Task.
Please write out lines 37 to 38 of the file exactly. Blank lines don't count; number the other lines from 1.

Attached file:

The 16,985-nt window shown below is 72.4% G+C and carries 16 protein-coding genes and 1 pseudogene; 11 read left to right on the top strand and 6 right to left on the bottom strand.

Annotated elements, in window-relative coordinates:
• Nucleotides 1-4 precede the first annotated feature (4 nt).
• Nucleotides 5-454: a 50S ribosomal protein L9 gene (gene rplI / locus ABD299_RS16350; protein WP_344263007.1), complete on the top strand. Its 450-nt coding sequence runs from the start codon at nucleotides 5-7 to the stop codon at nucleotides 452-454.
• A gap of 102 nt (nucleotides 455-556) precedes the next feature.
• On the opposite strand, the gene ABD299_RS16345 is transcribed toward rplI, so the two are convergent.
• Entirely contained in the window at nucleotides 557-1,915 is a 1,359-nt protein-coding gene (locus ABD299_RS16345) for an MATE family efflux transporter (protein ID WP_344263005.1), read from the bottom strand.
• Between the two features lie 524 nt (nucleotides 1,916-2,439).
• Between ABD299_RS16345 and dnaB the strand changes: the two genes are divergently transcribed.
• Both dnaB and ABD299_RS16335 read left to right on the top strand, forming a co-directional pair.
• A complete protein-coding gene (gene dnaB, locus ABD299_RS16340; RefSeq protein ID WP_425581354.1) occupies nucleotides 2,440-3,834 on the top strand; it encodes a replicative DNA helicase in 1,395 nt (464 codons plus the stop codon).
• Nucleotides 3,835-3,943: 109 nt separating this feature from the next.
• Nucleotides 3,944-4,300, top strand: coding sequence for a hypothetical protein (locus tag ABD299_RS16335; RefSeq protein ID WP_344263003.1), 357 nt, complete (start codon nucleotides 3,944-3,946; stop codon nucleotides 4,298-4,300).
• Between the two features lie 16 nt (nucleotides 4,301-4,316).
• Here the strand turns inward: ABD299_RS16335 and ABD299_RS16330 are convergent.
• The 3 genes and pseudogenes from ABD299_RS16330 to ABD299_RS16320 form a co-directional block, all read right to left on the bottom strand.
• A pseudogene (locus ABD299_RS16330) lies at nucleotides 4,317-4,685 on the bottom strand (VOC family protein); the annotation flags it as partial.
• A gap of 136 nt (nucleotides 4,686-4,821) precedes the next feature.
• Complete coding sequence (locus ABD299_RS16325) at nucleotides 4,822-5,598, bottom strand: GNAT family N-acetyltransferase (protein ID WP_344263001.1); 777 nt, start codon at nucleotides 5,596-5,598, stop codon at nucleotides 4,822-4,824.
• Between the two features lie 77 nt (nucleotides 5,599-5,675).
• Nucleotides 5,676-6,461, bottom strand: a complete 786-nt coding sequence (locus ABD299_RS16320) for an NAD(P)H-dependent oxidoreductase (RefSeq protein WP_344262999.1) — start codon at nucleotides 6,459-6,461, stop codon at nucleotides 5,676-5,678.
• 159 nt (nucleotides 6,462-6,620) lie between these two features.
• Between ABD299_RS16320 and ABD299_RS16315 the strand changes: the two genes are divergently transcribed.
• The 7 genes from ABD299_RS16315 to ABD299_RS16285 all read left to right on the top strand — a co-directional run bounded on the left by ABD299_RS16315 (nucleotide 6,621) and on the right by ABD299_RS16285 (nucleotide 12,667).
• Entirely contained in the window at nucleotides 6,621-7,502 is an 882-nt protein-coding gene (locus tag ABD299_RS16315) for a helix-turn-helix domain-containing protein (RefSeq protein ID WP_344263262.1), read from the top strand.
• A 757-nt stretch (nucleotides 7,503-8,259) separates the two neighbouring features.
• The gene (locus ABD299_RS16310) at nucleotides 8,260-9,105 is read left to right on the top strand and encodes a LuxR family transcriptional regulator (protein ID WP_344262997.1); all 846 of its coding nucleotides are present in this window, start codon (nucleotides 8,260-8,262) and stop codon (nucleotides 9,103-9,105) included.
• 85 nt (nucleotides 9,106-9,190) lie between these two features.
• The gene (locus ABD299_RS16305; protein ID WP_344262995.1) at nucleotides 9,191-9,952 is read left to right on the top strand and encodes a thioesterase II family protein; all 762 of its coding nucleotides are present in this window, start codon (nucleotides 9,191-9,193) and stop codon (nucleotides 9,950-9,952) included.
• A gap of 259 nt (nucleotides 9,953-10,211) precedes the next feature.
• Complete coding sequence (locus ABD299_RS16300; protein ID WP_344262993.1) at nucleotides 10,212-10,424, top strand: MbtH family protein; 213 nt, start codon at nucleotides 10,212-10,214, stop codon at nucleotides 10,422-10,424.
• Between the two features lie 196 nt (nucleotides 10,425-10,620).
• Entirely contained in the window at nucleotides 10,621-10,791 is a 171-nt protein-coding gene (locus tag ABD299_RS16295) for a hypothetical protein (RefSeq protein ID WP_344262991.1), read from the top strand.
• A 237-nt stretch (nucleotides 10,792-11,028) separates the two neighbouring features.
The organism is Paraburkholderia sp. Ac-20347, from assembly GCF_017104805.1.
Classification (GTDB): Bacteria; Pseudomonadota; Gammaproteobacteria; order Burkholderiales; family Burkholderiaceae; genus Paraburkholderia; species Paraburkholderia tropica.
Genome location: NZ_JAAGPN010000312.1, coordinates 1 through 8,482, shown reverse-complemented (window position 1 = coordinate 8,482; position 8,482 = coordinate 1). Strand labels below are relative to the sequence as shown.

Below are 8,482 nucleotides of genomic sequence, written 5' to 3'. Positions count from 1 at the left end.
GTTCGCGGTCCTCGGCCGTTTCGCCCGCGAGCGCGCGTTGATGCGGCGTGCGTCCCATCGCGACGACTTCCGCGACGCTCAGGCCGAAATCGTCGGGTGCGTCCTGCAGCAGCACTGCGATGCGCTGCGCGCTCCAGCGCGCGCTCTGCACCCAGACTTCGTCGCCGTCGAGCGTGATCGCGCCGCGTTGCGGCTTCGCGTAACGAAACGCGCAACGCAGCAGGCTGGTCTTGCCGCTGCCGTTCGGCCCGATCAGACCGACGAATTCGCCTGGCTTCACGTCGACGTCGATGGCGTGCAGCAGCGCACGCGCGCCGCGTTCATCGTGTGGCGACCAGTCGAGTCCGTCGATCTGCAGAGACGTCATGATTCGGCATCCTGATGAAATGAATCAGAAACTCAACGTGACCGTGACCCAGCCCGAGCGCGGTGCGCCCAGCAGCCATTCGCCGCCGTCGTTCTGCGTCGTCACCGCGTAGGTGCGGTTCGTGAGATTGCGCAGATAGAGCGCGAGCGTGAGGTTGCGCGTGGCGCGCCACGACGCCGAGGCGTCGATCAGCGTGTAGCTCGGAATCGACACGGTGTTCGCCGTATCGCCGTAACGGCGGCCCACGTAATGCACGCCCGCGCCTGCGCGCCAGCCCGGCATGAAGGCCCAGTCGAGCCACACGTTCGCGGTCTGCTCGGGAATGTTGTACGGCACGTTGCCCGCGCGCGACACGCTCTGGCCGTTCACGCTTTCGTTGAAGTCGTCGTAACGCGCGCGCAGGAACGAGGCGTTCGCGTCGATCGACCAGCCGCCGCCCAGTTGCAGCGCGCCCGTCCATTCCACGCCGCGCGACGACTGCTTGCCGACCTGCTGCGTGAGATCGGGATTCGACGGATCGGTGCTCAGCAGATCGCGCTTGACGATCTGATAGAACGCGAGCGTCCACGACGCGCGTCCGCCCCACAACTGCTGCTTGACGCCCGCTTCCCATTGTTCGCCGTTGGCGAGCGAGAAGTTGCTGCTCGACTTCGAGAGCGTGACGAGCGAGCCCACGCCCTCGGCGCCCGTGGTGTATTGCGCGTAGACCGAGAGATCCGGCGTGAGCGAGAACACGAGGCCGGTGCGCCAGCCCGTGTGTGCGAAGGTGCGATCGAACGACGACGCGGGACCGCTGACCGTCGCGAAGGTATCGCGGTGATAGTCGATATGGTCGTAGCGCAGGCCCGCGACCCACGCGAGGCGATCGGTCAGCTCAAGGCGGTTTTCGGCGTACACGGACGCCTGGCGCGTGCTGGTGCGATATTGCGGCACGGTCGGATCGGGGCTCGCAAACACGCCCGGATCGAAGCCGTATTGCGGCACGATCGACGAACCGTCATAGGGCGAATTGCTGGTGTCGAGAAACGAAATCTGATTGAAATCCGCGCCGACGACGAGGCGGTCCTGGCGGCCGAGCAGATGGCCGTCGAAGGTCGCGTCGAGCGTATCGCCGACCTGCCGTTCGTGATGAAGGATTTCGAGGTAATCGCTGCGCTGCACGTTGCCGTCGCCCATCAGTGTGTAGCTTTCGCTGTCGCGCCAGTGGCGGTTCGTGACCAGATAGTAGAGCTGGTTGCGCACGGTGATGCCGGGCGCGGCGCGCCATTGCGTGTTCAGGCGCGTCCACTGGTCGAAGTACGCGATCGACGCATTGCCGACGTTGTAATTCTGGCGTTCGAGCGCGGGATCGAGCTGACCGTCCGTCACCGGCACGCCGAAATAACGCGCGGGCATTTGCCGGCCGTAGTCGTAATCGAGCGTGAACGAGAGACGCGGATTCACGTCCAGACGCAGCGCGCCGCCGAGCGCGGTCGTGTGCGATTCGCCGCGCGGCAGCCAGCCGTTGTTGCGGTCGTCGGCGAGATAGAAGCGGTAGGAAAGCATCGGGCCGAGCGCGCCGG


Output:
Genome location: NZ_JAAGPN010000312.1, coordinates 1 through 8,482, shown reverse-complemented (window position 1 = coordinate 8,482; position 8,482 = coordinate 1). Strand labels below are relative to the sequence as shown.

Below are 8,482 nucleotides of genomic sequence, written 5' to 3'. Positions count from 1 at the left end.